The once-daily drug helped overweight or obese participants reduce up to 10 pounds of weight on average after four weeks of treatment, according to a release from the company. Structure said it plans to test its pill in two longer midstage trials as a treatment for diabetes and obesity.
Structure’s pill is part of the same class of drugs as Novo Nordisk‘s blockbuster diabetes drug Ozempic and weight loss counterpart Wegovy.
Those treatments, known as GLP-1s, have soared in popularity this year due to their ability to help patients lose unwanted pounds. GLP-1s mimic a hormone produced in the gut to suppress a person’s appetite.
Companies like Structure are trying to capitalize on the booming obesity drug industry, which analysts say could be a $100 billion global market by the end of the decade.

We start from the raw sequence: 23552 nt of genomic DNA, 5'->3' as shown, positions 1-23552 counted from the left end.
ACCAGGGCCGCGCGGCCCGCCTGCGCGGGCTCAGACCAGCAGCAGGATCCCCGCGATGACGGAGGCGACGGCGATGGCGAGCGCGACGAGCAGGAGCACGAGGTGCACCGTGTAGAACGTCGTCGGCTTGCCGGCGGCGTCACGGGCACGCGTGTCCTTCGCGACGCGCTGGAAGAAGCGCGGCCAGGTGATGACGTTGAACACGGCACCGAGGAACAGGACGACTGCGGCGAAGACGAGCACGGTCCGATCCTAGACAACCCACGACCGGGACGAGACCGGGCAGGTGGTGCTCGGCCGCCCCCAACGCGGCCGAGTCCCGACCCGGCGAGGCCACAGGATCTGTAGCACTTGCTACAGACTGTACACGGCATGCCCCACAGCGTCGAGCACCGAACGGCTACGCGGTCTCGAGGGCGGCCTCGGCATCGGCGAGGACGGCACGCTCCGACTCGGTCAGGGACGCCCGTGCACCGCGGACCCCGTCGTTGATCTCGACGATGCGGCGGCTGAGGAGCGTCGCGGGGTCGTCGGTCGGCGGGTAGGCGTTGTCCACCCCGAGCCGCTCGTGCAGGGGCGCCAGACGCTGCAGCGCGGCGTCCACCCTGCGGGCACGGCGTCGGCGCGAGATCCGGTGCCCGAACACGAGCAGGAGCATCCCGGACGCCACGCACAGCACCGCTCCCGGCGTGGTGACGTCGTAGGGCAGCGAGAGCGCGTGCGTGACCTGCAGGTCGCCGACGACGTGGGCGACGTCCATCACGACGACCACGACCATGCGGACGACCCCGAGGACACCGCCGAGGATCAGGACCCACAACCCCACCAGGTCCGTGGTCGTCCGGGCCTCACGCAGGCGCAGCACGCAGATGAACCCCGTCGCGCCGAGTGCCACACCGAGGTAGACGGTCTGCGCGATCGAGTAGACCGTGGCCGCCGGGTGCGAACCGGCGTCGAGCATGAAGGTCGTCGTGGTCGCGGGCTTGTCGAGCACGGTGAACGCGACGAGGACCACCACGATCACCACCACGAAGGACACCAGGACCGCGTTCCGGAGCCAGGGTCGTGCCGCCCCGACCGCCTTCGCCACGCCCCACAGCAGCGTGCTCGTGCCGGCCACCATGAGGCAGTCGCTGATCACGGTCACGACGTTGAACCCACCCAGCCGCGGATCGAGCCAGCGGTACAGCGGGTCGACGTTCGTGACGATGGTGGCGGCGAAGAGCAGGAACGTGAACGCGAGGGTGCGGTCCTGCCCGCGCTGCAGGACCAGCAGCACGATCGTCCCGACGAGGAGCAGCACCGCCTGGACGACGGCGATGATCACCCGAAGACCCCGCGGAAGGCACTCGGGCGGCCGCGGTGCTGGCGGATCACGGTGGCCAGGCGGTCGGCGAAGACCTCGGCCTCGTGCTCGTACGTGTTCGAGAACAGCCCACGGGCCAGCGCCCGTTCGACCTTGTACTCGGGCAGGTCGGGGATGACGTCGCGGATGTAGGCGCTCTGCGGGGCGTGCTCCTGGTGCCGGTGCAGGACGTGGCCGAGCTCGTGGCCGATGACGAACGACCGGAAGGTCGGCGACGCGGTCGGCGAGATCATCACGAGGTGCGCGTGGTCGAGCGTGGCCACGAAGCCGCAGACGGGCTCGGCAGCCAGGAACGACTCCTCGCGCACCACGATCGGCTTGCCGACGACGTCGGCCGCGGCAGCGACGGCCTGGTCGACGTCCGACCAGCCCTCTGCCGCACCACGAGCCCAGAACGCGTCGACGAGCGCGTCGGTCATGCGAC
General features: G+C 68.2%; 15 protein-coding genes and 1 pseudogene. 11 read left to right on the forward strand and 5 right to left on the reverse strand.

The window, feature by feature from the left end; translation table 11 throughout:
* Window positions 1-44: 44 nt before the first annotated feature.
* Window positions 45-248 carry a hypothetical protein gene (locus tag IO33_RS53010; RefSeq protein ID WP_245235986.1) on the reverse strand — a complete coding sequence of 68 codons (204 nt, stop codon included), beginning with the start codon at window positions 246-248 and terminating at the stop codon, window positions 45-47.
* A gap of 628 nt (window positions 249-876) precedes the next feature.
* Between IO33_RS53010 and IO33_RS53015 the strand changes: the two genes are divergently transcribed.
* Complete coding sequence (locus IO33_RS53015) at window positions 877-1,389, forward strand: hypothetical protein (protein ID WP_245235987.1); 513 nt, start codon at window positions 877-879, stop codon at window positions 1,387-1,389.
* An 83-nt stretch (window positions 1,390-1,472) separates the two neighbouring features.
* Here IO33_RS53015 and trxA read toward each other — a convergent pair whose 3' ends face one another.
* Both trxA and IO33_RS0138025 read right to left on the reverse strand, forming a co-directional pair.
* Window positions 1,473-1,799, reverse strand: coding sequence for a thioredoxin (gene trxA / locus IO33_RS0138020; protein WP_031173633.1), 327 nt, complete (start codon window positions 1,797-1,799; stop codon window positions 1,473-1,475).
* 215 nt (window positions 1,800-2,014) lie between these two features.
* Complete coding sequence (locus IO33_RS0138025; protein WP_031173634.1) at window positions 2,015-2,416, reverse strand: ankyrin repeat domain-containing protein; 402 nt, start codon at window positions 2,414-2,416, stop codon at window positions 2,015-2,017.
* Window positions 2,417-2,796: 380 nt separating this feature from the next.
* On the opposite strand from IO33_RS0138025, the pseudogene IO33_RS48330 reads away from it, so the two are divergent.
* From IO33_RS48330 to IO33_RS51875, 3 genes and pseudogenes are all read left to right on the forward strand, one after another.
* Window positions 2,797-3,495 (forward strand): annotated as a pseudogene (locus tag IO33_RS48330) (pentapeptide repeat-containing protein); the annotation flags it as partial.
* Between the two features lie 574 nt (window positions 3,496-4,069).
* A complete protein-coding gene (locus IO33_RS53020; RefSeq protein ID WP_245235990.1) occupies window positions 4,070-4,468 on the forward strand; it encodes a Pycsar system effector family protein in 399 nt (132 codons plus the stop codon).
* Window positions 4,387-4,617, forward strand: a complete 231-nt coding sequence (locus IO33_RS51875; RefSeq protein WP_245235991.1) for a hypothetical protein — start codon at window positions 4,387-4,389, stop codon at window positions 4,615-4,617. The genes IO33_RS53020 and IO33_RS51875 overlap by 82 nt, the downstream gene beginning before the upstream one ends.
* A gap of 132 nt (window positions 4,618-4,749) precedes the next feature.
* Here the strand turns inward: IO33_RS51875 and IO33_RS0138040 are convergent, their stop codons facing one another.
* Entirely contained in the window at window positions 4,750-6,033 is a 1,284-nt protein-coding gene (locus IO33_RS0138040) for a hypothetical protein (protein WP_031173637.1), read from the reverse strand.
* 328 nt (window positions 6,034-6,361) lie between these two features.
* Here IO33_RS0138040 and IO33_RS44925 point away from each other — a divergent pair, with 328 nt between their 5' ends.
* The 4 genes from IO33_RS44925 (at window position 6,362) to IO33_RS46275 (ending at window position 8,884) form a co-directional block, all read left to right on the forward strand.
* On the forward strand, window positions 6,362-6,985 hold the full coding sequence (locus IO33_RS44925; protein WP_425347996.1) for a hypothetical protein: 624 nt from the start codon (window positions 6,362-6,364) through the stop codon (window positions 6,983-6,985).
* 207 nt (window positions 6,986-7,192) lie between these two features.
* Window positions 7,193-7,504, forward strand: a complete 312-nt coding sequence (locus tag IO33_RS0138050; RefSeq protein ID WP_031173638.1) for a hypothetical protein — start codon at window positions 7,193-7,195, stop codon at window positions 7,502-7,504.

Structure’s pill could potentially compete with oral obesity drugs from Eli Lilly, Novo Nordisk and Pfizer, which are not approved in the U.S. yet. Analysts say the arrival of cheaper, more convenient pill versions of the GLP-1s could increase access for patients and expand the market for obesity drugs.
Pills are easier to manufacture than injections, making them less likely to run into the supply shortages plaguing injectable drugs such as Ozempic, Wegovy and Eli Lilly’s diabetes drug Mounjaro. Pills are also typically cheaper than injections, though it’s unclear if that will be the case with the obesity treatments.
Wegovy’s list price tops $1,300 per monthly package, and Ozempic’s is about $935. Novo Nordisk has a diabetes pill called Rybelsus, which has the same list price as Ozempic for a monthly package of 30 tablets.